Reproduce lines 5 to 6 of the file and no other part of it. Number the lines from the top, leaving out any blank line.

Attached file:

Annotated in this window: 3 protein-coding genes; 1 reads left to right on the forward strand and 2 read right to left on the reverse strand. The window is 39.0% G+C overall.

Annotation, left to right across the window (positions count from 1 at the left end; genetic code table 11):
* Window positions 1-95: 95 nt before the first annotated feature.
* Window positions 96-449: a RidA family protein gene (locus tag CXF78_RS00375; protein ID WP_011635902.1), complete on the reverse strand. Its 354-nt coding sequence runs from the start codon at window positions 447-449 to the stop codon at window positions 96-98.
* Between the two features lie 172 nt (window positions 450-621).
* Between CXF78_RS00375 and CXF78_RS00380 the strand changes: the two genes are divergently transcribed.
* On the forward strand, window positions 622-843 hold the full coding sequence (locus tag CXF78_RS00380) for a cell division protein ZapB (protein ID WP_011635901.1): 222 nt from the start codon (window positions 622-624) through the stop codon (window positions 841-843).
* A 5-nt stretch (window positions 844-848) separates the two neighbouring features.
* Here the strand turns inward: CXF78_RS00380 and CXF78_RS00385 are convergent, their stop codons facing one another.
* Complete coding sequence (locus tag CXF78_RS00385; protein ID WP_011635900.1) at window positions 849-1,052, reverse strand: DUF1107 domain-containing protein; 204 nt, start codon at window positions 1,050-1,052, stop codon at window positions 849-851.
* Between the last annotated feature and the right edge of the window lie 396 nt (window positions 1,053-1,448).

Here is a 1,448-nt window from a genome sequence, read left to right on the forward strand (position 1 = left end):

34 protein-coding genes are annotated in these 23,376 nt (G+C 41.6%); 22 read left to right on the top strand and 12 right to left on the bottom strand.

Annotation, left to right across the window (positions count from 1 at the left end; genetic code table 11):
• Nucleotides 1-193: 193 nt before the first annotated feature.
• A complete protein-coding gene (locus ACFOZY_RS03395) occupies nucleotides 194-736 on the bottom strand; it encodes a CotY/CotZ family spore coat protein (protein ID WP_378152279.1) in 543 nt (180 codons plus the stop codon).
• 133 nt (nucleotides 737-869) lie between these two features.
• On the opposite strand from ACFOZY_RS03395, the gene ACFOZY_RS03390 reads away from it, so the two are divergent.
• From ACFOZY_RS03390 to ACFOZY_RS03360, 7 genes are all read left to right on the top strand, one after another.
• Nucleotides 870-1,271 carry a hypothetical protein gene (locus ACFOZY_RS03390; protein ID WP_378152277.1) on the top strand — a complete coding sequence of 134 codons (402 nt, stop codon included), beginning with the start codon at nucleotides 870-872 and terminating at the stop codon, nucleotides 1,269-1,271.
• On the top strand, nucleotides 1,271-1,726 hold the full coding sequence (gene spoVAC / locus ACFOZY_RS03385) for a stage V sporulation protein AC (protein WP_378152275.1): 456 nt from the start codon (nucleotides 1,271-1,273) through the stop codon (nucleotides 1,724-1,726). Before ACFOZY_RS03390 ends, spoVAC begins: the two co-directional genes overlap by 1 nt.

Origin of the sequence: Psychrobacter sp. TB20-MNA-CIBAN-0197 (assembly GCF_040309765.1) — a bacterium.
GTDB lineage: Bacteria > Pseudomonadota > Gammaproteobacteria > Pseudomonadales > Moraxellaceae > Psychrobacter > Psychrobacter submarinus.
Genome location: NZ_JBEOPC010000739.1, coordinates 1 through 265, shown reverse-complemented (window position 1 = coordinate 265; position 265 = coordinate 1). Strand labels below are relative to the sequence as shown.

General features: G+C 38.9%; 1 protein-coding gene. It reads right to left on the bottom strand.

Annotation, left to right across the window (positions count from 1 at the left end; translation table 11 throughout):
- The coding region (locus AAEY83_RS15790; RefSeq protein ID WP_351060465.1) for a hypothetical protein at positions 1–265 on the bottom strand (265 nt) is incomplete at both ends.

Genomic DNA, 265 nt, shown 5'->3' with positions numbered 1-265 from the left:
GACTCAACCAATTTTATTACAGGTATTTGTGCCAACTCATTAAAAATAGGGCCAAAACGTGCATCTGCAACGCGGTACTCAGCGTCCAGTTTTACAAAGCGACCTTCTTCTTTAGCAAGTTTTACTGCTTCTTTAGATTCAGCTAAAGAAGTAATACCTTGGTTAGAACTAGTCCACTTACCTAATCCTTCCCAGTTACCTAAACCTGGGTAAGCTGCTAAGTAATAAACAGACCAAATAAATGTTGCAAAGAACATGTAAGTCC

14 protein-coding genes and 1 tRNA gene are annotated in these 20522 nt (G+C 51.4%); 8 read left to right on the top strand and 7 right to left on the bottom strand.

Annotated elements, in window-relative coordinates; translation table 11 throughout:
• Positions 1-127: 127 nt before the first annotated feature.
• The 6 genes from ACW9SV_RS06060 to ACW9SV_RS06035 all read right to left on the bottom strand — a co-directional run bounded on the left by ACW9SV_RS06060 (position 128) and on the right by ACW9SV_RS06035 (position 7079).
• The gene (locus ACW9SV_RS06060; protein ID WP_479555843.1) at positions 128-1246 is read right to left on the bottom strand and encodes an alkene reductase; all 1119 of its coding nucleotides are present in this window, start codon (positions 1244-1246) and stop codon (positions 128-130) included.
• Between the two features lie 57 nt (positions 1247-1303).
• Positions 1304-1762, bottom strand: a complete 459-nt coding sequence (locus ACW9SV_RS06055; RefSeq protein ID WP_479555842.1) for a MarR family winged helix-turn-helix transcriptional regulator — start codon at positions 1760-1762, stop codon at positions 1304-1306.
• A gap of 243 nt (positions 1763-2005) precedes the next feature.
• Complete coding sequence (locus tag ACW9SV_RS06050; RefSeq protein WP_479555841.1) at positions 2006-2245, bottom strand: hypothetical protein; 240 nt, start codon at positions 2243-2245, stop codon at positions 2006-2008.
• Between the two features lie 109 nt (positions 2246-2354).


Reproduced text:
* Between the two features lie 172 nt (window positions 450-621).
* Between CXF78_RS00375 and CXF78_RS00380 the strand changes: the two genes are divergently transcribed.